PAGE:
The Other McCain

"One should either write ruthlessly what one believes to be the truth, or else shut up." — Arthur Koestler

The Insufficient Man-Hating of ‘Frozen’

Posted on | October 20, 2014 | 85 Comments

Dani Colman (@DirectorDaniC) is both a feminist and a good writer, a rare combination in an age when the repetition of gender-theory jargon and a hatred of Republicans are considered sufficient qualifications for any woman to be hailed as the Next Great Feminist Intellectual. While I was attempting to find another article, I instead stumbled onto Ms. Colman’s fascinating essay, “The problem with false feminism (or why ‘Frozen’ left me cold).”

Now, in case you missed all the hooplah over Frozen, it’s the feminist propaganda cartoon that can make the nipples of a Bryn Mawr College Women’s Studies major become erect with ideological arousal. To read the orgasmic feminist praise for Frozen, you would imagine that the script was written by Katharine MacKinnon, based on a novel by Andrea Dworkin. The enthusiastic encomiums that feminists heaped on Frozen convinced me that Karin Martin and Emily Kazyak must have been hired as script consultants (see “Feminists Worry That Disney Movies Are Making Girls Heterosexual” if you didn’t get that joke). At last, it seemed, Disney had made a film in which patriarchal oppression and the male gaze had been replaced with androgynous egalitarianism.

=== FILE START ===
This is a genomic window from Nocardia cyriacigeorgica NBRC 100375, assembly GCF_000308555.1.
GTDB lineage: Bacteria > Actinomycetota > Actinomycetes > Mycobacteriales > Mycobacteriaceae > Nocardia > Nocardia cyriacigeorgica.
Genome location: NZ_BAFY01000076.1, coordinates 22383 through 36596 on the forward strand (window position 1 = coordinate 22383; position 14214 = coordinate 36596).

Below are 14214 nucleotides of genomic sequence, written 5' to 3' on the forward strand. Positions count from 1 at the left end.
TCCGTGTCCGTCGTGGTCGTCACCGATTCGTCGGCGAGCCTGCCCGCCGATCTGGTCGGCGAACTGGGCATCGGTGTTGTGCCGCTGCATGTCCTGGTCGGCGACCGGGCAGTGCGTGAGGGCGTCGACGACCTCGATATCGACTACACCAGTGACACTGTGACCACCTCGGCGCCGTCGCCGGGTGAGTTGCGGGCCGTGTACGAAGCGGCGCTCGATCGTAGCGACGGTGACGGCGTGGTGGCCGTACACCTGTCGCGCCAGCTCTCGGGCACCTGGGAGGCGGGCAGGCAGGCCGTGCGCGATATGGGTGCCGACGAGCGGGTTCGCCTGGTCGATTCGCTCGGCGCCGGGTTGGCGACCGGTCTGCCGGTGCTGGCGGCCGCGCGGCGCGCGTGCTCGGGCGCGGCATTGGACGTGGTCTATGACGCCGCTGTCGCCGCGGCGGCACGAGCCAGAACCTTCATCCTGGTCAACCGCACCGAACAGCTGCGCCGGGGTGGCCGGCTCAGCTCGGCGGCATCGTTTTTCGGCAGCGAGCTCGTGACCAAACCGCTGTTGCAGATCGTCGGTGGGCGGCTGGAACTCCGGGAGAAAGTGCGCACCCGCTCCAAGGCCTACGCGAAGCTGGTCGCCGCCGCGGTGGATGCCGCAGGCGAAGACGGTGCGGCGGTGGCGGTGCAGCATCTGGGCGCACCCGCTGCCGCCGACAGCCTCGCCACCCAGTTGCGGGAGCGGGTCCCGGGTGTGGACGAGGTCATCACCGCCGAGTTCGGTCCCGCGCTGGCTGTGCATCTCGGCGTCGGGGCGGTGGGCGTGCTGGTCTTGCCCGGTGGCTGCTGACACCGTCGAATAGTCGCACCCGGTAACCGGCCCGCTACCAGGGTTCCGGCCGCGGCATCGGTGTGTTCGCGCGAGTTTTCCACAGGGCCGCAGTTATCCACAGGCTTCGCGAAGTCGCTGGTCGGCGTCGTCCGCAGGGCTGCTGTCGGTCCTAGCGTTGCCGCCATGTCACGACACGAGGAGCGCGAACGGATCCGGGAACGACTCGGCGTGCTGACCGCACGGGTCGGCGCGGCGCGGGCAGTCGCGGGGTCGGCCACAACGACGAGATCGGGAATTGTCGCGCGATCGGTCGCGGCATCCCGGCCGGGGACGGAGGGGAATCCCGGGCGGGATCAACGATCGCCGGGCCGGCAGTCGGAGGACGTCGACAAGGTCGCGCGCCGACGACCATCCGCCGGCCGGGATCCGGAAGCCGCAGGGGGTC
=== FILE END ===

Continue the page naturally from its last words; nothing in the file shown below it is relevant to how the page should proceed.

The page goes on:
What gay girls can get out of “Frozen”

A Queer Perspective on Disney’s Frozen
— Daily Kos

8 Ways Frozen Is
Disney’s Gayest Animated Film Yet

— Eric Diaz

When a conservative Mormon grandmother criticized Frozen as an example of “the gay agenda,” she was widely mocked, but even those who mocked her agreed: Frozen is gayer than the first four rows at a Melissa Etheridge concert. How gay is it? It’s gayer than a Bette Midler Fan Club fundraiser for the Tammy Baldwin re-election campaign.

Frozen‘s metaphysical gayness is not an opinion, but an objective fact. The difference between the conservative Mormon grandmother’s view of Frozen and the LGBT-friendly media’s interpretation of the film was simply a matter of whether you are (a) a liberal who thinks a gay/feminist propaganda cartoon for kiddies is a good thing or (b) a sane normal person who thinks this is a bad thing.

Yet Frozen wasn’t feminist enough for Dani Colman:

I have made absolutely no secret of how much I disliked Disney’s Frozen. I hated it. I spent most of the movie alternately facepalming, groaning, and checking my watch . . .